Economics Professor Sumon Bhaumik: “While I Am Well Aware of the Failings of My Discipline in the Recent Past, I Do Not Have the Same Degree of Concern About It As You”

I’ve been sending e-mails to numerous people letting them know about my article on The Silencing of Academic Researcher Wade Pfau by the Buy-and-Hold Mafia. Set forth below are reports on five response.

1) Sumon Bhaumik, a Professor in International Business and Economics at Aston University, wrote: “I admire your passion about these financial issues. I am an economist and in my profession disagreement is rife. For example, both James Tobin and Milton Friedman were believers in capitalism, but had very different views about various aspects of policymaking. Joan Robinson and Paul Samuelson had difficulty agreeing about the definition of capital. Today, Sachs and Easterly both want to see an end to global poverty but have very different views about how to get there. And none of these people are (or have been) silenced. Hence, while I am aware of the failings of my discipline (and profession) in the recent past, I do not have the same degree of concern about it as you seem to have about aspects of the finance discipline. I would therefore rather not take a position in the discussion that you seem to have in mind, at this point in time. Good luck with your endeavours.”

I responded: “I understand.

“Lots of good and smart people have said things along these lines to me. Former Financial Analysts Journal Editor Rob Arnott told me that he believes that I am right on the substantive issues but that I am “strident” in my presentation. I am grateful when people take the effort to give feedback because they are obviously trying to be kind. But of course it hurts to hear those sorts of words because I obviously do not like to think of myself as the sort of person who goes looking for fights.

“You are of course right when you say that experts engage in intellectual battles of this nature all the time. That’s how as a society we learn. What makes the investing matter different is that the battle between those who believe that the market is efficient and those who do not affects millions of ordinary people in a very direct and very serious way — our retirements are at stake! I got involved not because I wanted to play a role in the intellectual debate but because I have an internet business and because I have read Shiller’s book and have been persuaded to his view of how stock investing works. My words in support of the Shiller model upset non-experts who favor the Bogle/Fama view and they engaged in the insanely abusive practices that are often employed on internet discussion boards to silence the expression of non-majority viewpoints (it is because the internet is so open by nature that those seeking to silence dissent must be so brutal to achieve their goals — we have never before seen a communications medium with so much potential to spread knowledge and thus, those who do not want to see knowledge spread have never before felt so threatened). I did not choose the fight. I was put in circumstances in which the survival of my business and of my reputation were dependent on my working up the courage to engage it.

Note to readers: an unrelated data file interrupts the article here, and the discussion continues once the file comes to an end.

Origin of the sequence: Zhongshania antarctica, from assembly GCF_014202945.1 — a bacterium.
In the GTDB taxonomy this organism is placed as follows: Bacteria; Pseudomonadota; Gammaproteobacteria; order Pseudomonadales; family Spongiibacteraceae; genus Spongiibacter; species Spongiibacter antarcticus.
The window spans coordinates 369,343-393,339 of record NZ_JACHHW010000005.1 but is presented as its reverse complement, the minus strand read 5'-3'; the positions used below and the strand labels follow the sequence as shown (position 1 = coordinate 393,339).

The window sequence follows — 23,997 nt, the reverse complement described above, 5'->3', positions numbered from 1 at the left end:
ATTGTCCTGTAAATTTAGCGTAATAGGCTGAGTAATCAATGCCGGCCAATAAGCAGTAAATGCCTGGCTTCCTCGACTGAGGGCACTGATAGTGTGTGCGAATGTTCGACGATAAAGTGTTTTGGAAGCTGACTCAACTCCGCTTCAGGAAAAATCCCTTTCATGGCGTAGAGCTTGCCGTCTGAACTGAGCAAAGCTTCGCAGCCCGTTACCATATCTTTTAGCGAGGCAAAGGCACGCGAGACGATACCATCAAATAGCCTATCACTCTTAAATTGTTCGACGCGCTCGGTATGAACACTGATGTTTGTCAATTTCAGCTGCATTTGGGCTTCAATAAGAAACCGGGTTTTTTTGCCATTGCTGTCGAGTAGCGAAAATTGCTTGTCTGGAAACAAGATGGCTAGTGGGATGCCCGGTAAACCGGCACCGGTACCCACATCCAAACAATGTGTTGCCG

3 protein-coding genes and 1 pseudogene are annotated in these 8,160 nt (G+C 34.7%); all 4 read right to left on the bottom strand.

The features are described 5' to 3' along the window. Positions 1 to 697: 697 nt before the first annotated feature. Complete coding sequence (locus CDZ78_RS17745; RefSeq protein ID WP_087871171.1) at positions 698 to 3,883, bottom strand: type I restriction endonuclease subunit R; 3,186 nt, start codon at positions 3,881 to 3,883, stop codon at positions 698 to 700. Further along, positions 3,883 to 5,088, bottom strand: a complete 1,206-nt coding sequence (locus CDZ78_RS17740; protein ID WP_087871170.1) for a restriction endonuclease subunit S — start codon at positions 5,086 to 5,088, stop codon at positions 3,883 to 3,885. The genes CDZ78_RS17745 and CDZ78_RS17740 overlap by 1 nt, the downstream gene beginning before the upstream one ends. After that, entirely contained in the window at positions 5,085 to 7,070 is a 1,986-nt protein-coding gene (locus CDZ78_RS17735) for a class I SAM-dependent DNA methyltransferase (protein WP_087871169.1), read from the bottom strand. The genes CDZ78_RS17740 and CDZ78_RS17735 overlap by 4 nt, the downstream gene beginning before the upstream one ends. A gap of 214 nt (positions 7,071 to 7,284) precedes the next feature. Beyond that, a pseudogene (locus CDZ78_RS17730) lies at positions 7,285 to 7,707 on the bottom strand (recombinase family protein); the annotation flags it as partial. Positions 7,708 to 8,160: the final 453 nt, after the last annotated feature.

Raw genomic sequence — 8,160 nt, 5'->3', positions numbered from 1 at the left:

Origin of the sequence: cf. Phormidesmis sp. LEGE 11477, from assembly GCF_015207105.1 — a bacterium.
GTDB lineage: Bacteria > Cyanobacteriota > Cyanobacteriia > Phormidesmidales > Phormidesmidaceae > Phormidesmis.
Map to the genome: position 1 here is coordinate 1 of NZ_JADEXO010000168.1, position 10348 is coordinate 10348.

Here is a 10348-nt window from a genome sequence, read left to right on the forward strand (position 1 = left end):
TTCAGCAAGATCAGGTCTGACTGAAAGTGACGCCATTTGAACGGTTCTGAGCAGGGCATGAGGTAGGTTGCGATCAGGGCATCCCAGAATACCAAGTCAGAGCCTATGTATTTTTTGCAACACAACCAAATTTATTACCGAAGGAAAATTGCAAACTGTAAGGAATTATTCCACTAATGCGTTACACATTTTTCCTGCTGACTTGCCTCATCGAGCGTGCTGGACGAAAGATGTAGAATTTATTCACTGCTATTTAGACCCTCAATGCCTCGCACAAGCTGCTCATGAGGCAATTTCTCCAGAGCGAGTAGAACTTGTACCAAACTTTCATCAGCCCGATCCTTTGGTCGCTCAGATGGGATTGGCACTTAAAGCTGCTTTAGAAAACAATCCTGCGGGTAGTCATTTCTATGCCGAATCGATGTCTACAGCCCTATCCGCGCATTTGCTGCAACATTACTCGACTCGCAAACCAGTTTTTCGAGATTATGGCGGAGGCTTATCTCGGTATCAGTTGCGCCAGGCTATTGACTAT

“I believe (I hope!) that in the end this will work for the good of all. These issues really do affect all of us, not just the experts. So we all should be involved in the ongoing discussion. We need a national debate on the question of whether the market is efficient or whether valuations affect long-term returns. I believe that we will see this debate engaged following the next crash and that its fruit will be a new understanding of how stock investing works that will help our society advance in very important ways. I believe that we will bring an end to this economic crisis and enter a new period of sustained economic growth that would not have been possible had we not first experienced these difficult growing pains.

“That’s where I am coming from, in any event. You have done me a kindness in taking time out of your day to share your impressions. I am grateful for your good wishes. Reading your words has brought a nice little measure of good cheer to my Sunday morning!”

2) Siegfried Dewitte, a Behavioral Researcher with the Research Center for Marketing and Consumer Science in Leuven, wrote: “I am sympathetic to your case because I find the primacy of truth above business interests essential. Unfortunately I don’t have expertise in this field, so my opinion and moral support will not further your cause. Good courage to tackle this issue!” I responded: “Your kind words help!”

3) Bohui Zhang, a Researcher at the Australian School of Business, wrote: “Thanks very much for the e-mail. I will be reading your article and getting back to you shortly.”

4) Omer Moav, a Professor of Economics at Warwick University and Hebrew University, wrote: “Thank you, Rob.”

5) Luke McDonagh, a Fellow at the London School of Economics, wrote: “Hi Rob. Thanks for sending this to me. It looks very interesting. I am very busy with teaching commitments this week but I have made a note of this and will give it the time it deserves to read it properly in due course.”

 

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